Album review: New tone from Woods in ‘City Sun Eater in the River of Light’

Woods

On its ninth album, “City Sun Eater in the River of Light,” Brooklyn psych-folk band Woods again delivers a batch of well-rounded songs with a voice, albeit ones that have changed in tone.

Nine records in almost as many years is nothing to scoff at for any band, especially one that has been as consistent as Woods. While no album has really ever stood out, you could stand behind each one and call it a good album and without having really missed its mark on any of them. Acoustic guitars strumming and picking out ’60s-style psych-pop melodies with fuzzed guitar and singer Jeremy Earl’s tinny alto wisping along has always been the band’s modus operandi, with varying degrees of indulgence on each record.

“City Sun Eater in the River of Light”The band’s last release, “With Light and With Love,” in 2014 is probably the sunniest Woods record put to tape, leading it also be one of its more generic offerings. “City Sun” takes place as the rays of “With Light” start to dip below the horizon and an orange sky begins to lose superiority to the curious darkness. The shadowy opener “Sun City Creeps” sets this tone perfectly with muted mariachi horns setting in like a haze on the prickly guitar and smoky keyboards. “The sunset it creeps/ oh, let it go,” chants Earl before a sharp guitar freakout spikes like a shattered light bulb, coming down in glass shards to ride the song to its conclusion. The tune already stands alone as one of the more distinctive and interesting Woods songs, but it was with such simple tweaks to its sound, as darkening the mood a little bit and adding some horns; subtle but significant.

That occurs over and over again while whisking through the night among the 10 tracks on “City Sun.” The band added texture and character to its songs, which had been lacking in recent releases, by including different instrumental accents that are simple yet change the whole attitude. “Can’t See It All” plays with a reggae rhythm and a smart choice of dubby keyboards to guide the songs’ dazed saunter. It feels hot and sticky and a little sexy, which are characteristics that do not usually come to mind when you think of Woods. “Creature Comfort” is a slick little number that benefits from some gliding keyboards and lo-fi funk beat. There is something eerie about “I See In The Dark” that the band rides well and turns into an almost trance with glow-in-the-dark synthesizers and a pulsing bassline. It’s playing with its sound in freeing manner that was more evident in earlier albums and this letting go feels almost fresh.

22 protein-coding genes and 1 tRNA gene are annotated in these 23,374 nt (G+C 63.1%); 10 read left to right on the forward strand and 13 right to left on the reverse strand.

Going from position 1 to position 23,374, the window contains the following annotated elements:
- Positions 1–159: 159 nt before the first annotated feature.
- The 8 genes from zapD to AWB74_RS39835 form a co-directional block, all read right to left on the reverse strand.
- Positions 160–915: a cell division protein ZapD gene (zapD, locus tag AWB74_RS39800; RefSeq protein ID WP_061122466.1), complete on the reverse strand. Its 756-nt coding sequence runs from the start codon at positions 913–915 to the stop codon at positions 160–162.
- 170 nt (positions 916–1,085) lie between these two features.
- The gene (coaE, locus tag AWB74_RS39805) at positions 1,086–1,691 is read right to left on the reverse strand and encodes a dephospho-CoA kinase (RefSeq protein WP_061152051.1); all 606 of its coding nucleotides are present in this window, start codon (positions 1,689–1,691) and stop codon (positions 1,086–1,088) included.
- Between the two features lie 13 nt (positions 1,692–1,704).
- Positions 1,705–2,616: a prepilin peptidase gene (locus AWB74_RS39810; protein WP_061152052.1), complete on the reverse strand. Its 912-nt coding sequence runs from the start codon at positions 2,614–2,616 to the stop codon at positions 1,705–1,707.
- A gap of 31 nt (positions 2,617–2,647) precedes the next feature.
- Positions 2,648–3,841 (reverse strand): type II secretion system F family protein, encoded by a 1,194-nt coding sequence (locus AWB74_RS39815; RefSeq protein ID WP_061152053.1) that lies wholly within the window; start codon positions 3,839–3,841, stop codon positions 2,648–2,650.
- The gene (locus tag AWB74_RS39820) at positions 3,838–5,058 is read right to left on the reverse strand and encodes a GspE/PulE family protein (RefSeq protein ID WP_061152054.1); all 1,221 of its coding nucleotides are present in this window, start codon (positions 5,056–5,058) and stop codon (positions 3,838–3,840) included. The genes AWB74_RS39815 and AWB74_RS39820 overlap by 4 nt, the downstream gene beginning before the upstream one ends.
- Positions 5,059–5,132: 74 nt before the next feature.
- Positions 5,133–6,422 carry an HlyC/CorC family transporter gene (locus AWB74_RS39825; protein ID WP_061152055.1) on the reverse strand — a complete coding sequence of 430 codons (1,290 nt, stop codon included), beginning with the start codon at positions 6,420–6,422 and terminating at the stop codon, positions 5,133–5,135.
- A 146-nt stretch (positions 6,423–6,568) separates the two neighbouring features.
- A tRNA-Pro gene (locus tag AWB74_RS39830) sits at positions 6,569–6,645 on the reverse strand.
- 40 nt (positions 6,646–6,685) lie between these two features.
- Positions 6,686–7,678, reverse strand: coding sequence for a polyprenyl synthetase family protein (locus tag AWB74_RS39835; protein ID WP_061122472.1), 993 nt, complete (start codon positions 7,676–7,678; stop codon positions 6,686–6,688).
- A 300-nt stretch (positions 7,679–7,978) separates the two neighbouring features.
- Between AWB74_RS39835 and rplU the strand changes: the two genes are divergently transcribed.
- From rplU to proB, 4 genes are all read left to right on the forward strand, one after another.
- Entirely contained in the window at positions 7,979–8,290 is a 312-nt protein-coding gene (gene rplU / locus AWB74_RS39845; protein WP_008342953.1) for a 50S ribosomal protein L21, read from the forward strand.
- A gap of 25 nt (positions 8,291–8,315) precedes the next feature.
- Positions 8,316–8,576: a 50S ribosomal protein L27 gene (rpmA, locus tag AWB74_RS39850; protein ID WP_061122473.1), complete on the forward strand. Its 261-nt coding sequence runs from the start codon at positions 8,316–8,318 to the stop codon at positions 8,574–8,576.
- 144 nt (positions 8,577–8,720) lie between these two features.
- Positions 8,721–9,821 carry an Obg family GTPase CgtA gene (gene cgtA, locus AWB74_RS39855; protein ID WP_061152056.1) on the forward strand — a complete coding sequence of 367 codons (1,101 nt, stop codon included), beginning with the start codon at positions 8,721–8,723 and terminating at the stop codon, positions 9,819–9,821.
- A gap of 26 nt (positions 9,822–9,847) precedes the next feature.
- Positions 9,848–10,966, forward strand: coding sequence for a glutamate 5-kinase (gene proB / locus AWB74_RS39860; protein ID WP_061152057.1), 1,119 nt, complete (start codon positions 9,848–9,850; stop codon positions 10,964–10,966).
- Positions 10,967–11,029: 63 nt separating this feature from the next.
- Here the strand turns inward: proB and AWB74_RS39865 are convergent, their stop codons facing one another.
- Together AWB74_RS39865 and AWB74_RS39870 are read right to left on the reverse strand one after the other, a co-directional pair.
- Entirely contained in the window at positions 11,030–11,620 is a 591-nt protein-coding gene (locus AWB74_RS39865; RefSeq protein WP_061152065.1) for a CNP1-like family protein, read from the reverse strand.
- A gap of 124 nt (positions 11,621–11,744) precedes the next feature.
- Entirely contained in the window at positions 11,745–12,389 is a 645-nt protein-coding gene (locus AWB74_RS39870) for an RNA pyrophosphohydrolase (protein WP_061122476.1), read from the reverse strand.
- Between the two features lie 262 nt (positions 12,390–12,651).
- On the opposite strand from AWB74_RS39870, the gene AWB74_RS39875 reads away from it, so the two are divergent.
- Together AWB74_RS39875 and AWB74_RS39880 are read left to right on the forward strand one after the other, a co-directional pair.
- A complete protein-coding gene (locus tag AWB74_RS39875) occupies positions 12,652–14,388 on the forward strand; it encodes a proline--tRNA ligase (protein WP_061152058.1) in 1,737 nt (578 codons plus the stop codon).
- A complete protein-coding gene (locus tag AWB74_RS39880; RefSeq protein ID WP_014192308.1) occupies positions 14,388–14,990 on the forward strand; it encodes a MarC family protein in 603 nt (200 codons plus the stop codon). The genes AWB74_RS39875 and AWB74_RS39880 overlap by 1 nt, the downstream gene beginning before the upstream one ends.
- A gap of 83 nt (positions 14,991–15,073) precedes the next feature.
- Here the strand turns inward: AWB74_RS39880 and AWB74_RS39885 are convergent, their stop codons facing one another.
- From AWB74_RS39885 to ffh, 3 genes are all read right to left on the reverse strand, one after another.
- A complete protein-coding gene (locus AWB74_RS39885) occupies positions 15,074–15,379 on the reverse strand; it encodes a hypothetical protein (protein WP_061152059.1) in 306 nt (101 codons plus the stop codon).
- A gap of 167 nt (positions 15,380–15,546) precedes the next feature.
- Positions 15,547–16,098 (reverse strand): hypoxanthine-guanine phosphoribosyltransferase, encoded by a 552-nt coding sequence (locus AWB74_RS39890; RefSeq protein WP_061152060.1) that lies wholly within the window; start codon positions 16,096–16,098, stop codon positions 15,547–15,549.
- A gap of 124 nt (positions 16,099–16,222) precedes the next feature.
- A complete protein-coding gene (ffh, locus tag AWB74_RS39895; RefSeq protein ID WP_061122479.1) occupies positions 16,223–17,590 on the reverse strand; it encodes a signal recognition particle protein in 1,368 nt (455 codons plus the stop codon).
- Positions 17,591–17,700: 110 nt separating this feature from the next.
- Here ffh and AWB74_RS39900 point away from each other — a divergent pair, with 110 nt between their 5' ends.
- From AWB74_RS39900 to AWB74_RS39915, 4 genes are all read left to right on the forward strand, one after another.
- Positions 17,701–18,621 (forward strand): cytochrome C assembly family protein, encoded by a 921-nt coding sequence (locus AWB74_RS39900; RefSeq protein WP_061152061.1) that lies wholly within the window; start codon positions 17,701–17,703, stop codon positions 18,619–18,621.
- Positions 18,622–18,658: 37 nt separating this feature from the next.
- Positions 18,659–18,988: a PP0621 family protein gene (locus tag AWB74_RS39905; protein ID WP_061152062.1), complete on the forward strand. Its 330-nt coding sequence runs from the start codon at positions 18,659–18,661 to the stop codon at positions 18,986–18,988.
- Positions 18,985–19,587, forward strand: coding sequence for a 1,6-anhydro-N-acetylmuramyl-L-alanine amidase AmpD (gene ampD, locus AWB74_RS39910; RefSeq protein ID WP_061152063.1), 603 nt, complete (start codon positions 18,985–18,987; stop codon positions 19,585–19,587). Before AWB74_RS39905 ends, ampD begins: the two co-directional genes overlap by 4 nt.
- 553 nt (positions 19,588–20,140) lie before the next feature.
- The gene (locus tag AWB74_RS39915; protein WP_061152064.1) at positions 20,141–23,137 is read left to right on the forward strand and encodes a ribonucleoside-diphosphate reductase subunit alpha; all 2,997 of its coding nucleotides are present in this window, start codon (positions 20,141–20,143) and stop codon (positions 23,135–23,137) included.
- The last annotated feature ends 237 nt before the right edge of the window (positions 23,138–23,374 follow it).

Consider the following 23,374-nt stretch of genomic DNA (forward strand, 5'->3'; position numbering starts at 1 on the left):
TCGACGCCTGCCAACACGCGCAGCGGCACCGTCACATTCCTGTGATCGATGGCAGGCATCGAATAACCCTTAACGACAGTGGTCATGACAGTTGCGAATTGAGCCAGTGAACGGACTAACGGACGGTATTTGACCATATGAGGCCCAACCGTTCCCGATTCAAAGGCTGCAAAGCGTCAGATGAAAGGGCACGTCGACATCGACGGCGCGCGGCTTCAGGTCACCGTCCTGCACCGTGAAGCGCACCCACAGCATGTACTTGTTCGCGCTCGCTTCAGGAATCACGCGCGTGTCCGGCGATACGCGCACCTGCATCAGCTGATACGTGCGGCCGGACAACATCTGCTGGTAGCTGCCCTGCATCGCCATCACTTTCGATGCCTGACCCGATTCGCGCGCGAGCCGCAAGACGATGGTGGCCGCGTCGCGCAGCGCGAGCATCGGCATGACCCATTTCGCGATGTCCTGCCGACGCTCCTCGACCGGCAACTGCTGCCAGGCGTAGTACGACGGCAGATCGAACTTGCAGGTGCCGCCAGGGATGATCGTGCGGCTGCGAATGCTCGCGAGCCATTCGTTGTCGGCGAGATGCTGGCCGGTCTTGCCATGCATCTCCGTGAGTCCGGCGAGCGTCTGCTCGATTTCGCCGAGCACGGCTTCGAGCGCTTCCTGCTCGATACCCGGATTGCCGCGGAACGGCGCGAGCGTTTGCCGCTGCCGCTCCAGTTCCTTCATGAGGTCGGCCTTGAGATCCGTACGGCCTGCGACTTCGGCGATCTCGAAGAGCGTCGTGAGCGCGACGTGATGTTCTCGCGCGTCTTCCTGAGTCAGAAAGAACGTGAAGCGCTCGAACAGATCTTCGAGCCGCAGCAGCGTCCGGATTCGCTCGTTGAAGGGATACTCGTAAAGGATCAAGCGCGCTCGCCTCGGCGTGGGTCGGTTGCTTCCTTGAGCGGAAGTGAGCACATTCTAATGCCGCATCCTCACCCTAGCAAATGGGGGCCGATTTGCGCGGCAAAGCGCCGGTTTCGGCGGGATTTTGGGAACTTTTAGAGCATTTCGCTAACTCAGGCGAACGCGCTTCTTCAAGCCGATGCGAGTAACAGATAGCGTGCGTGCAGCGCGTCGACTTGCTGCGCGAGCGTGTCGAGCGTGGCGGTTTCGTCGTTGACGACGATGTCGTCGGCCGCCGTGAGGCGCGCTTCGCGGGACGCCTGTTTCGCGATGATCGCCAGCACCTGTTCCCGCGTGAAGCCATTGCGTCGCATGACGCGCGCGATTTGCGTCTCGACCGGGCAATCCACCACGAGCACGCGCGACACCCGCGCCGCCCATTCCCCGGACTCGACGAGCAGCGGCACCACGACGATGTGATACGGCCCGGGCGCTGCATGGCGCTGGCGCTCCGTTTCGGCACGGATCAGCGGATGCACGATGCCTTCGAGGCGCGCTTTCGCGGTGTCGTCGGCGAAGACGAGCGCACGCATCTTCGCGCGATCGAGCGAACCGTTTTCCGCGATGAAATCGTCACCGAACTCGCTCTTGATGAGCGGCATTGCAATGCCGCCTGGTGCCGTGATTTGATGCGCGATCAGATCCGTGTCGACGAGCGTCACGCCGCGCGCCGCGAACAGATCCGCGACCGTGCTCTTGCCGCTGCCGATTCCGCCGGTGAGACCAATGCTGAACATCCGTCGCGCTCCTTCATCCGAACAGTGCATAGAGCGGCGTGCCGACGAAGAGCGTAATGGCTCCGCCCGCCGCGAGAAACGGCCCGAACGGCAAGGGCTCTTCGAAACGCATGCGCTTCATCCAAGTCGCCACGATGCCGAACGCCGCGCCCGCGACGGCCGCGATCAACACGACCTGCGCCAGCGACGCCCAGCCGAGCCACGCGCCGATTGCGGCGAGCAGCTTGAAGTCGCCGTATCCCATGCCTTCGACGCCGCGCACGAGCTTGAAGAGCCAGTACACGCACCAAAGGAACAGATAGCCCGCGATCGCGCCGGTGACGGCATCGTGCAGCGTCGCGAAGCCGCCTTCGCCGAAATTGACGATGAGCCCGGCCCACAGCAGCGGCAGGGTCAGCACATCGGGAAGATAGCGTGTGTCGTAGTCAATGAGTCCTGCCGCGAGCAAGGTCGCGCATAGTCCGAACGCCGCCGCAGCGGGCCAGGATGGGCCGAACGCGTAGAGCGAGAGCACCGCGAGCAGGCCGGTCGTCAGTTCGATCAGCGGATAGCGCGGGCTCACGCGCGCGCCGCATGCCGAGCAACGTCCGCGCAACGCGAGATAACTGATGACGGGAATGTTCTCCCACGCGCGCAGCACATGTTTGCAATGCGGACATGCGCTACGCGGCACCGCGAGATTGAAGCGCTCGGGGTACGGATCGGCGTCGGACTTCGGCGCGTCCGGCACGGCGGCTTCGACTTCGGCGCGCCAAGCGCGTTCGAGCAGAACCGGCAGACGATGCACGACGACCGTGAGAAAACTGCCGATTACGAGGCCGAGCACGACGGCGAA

The band seems to be letting more emotions fly and it can create some fabulous moments. “The Take” smolders with warm hints of brass and piano that play over a honey-dipped bass line as it loops over itself. Then Earl lets out a forceful yelp and the band amps up the intensity with a pressurized guitar solo that devolves into a minute and a half of guitars and reverb waxing all over the rhythm as it slowly fades away. That small moment is most expressive Earl has ever been on record and it changed the direction of the whole song, though the rhythm and melody stayed the same. Earl sings in a slightly higher register, yet more under his breath, on “Hang It On Your Wall” and the two-minute excursion has an anxious air to it that is slightly unsettling, but shows Earl trying to find the emotion in the performance.

Though the changes are small on “City Sun” compared to past efforts, it opens up possibilities for where exactly where Woods will go next. Will it be return to the sunnier territories of previous records or will it take another step toward the weird? With how fast the band churns out albums, you might be able to find out after only a couple more spins of its latest, but enjoy “City Sun Eater in the River of Light” before you do.

  • Woods
    “City Sun Eater in the River of Light”
    Label: Woodist
    Release: April 8, 2016
    Notable Tracks: “Sun City Creeps” “I See In The Dark” “The Take”

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